In many ways, the Genesis Coupe 3.8 is a poor man's Infiniti G37 coupe (which itself is a poor man's BMW 335i coupe). For 2013, the Genesis Coupe saw a raft of both aesthetic and mechanical updates. While the wide visage is one that only a mother could love and the revised center stack seems to take a page from Hyundai's history book -hello, gauges from the 2007 Tiburon - the updates LED taillights are striking. Equally as striking is the revised V-6, which now has direct-injection and, more importantly, an induction tube that pipes the sonorous exhaust note directly into the cabin. The V-6 sounds best under light to moderate throttle, making a sweet noise that falls somewhere between BMW's inline-six and the Nissan/Infiniti VQ-series V-6. However, put your foot into it and let the revs climb over about 3500 rpm and the Hyundai's engine reveals the fact that it is not nearly as refined as the two luxury brands. That said, our loaded test example costs $35,230 where the base versions of the BMW 328i coupe and Infiniti G37 coupe start at $39,595 and $38,695, respectively.
While the Genesis may not trump the BMW or Infiniti in refinement, it does beat the other two with its slick automatic transmission. Hyundai's new eight-speed automatic shifts so seamlessly and instantly you would be forgiven for thinking that it's a dual-clutch setup. (The giveaway is that it doesn't blip the throttle on downshifts.) Despite having both sport and manual modes, I found that the eight-speed was best left in plain old "D" - its smooth and responsive operation reminded me of another eight-speed: that in the Lexus IS F. With names like BMW, Infiniti, and Lexus being bandied about when talking about the Genesis Coupe, it seems that Hyundai may have met its mark. Now if it could only get the styling down...
Donny Nordlicht, Associate Web Editor
The original Genesis coupe was a better idea than it was a car. Hyundai received -- and deserved -- and lot of credit for building an inexpensive, stylish, rear-wheel-drive car with lots of available power. But the actual experience behind the wheel often found the coupe to be less than the sum of its parts. The steering was too heavy, the interior materials below par, and the ride quality punishing without an obvious handling payoff. It's the small details that make a sports car brilliant, and Hyundai clearly did not know how to address them.
Happily, it's the small details that make the refreshed Genesis coupe much more rewarding. The headline change is more power for both the base 2.0-liter four-cylinder and the 3.8-liter V-6 we've driven here, but I'm more appreciative of the resonance tube that sends some engine howl into the cabin. Or the soft leather that now wraps the steering wheel versus the old car's rock hard, plastick-y material. Heck, I even like the new analog gauges on the center console.
The coupe's 348 hp made easy work of the straights at Gingerman Raceway, where we had a recent track day, and its suspension, though still too stiff on the street, at least paid off with excellent body control in the turns. I also like how predictable the Genesis is at the limit. Some of that predictability is due to understeer and an overprotective stability control system (more on the latter in a bit), but for relatively inexperienced drivers, it's nice not to worry constantly that the car's back end is going to snap around.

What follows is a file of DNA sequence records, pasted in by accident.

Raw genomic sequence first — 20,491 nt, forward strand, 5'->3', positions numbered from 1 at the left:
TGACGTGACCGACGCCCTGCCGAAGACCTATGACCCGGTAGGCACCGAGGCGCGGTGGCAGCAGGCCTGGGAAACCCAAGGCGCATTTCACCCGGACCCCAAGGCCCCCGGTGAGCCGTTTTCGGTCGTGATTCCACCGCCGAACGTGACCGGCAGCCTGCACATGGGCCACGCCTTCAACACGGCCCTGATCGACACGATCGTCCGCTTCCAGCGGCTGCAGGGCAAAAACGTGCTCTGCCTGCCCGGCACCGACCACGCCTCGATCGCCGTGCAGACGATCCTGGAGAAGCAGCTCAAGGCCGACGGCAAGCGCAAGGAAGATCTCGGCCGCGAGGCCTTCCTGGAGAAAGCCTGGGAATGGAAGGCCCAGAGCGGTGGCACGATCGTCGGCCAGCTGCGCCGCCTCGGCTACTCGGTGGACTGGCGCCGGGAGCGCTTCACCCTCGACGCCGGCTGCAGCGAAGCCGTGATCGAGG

There are still some details that miss the mark. For instance, those cool analog gauges I mentioned are utterly useless -- what sports car driver wants to monitor their instant fuel economy? And what's the purpose of looking down to see how much torque you're delivering at any particular moment? I recognize there's room for some frivolity and cheekiness with secondary gauges -- the Nissan GT-R has made an art form of this -- but these just seem like Hyundai designers had no idea what sort of information drivers want. The more substantive issue is with the stability control, which intrudes early and often and, worse, cuts power for several seconds after its initial intervention. Some might argue that's not an issue so long as it can be disabled -- and it can be in the Genesis -- but I don't think I'm alone in wanting the safety net of a stability control system even on the track. What's needed here is an intermediary sport mode that allows aggressive driving but still intervenes to prevent the total loss of control.
David Zenlea, Assistant Editor
The Genesis coupe has been facelifted for 2013, with a wider opening on the grille and other minor enhancements that give it a more aggressive look and improvements to the interior styling. What hasn't changed is how much different the Genesis coupe looks and drives from the Genesis sedan. Where the sedan is more about luxury and refinement, the coupe is sharp-edged and sporty. In fact, it's a mystery why they even wear the same nameplate, because other than the 3.8-liter V-6, they have very little in common, from different steering wheels to center consoles to window switch placement.
The thing I most remembered from the last time couple times I drove a Genesis coupe was its stiff-legged sport suspension. The suspension has been recalibrated for 2013 to match the new powertrains (more powerful V-6, eight-speed automatic), and it did seem somewhat less unyielding than in previous coupes, however I didn't get the chance to test it our where it would really show to its best advantage. Unluckily for me, when I got into the Genesis coupe at Gingerman Raceway to run a few laps, I was informed that the transmission was acting up and that the car needed to cool down for a while before it could go back out on the track. I had to leave shortly thereafter and never did get a chance to drive it on the track. Maybe next time.
Amy Skogstrom, Managing Editor